Annual average water charge to be €240
Taoiseach tells Dáil that Cabinet has not signed off on any figures on water charges
Taoiseach Enda Kenny said the Government would continue to discuss over the next two weeks the issues outlined by Mr Hogan. Photograph: Chris Ratcliffe/Bloomberg
Householders are facing an average annual water charge of €240, Taoiseach Enda Kenny has said.
He told the Dáil that the Cabinet, which met earlier yesterday, had not signed off on any figures.
He said there had been intensive engagement between the Department of the Environment and the Central Statistics Office (CSO) in recent weeks to understand the statistical rules applying here in the context of how Eurostat conducted its business.
Mr Kenny said the Cabinet had noted the official advice from Minister for the Environment Phil Hogan that the taxpayers’ subvention for Irish Water, consistent with it being classified as a commercial State company, could not exceed €537 million next year and in 2016.
“That equates to an annual average metered charge of €240 ,’’ he added.
He said the Government, “comprised of the two parties, Fine Gael and Labour, are united in the objective of making the Government’s priority . . . that water charges would be fair, affordable and as equitable as possible’’. That discussion had been started at the morning’s Cabinet meeting, he added.
Continue to discuss issues
The Taoiseach said the Government would continue to discuss over the next two weeks the issues outlined by Mr Hogan, adding that it wanted to get the scheme as right as was possible.
Mr Kenny said the average installation of meters was running at 27,000 monthly and 400,000 households would be metered by the end of the year.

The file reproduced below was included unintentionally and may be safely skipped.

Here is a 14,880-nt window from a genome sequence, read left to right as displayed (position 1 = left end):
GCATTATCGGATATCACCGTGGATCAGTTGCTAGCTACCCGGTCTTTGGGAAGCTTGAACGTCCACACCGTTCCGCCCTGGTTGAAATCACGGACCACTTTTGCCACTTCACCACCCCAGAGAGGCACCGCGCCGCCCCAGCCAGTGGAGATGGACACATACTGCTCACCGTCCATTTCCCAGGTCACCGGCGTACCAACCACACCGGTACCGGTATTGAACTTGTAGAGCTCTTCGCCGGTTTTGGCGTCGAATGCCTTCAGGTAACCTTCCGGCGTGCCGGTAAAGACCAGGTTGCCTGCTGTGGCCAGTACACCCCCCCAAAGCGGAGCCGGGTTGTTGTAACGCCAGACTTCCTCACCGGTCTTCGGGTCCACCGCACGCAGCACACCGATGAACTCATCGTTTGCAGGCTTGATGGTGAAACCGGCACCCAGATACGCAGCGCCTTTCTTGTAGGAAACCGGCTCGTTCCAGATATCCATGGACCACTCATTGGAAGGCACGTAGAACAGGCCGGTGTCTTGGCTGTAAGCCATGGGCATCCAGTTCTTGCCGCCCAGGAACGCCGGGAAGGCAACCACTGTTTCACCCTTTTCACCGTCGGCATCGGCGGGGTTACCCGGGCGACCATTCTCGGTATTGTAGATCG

Fianna Fáil leader Micheál Martin said the Taoiseach had failed to mention anything in the Dáil on Tuesday about a draft memo going to Government for a special meeting on water charges, the details of which were covered extensively in the newspapers.
Mr Kenny accused Mr Martin of leading “opportunistic hypocrites’’, adding that the Fianna Fáil programme had proposed an average charge of €400 for water.
Anything but clear
Mr Martin said the Taoiseach and the Government had been anything but clear on the issue. The memo coming before Cabinet had been circulated to the media and should be published in deference to the Dáil and the public.
“The public are being treated with absolute contempt in relation to this,’’ he added. People were concerned about what bill they would receive, said Mr Martin.
“The Government’s water charge, borrowed from Fianna Fáil and opposed previously by the Labour Party, is another tax on top of all the other taxes and stealth charges faced by struggling families who have already been hit,’’ he added.
Independent TD Stephen Donnelly, on behalf of the technical group, said Irish Water had yet to produce a business plan.
“We have to rely on what we hear from the Cabinet,’’ he added.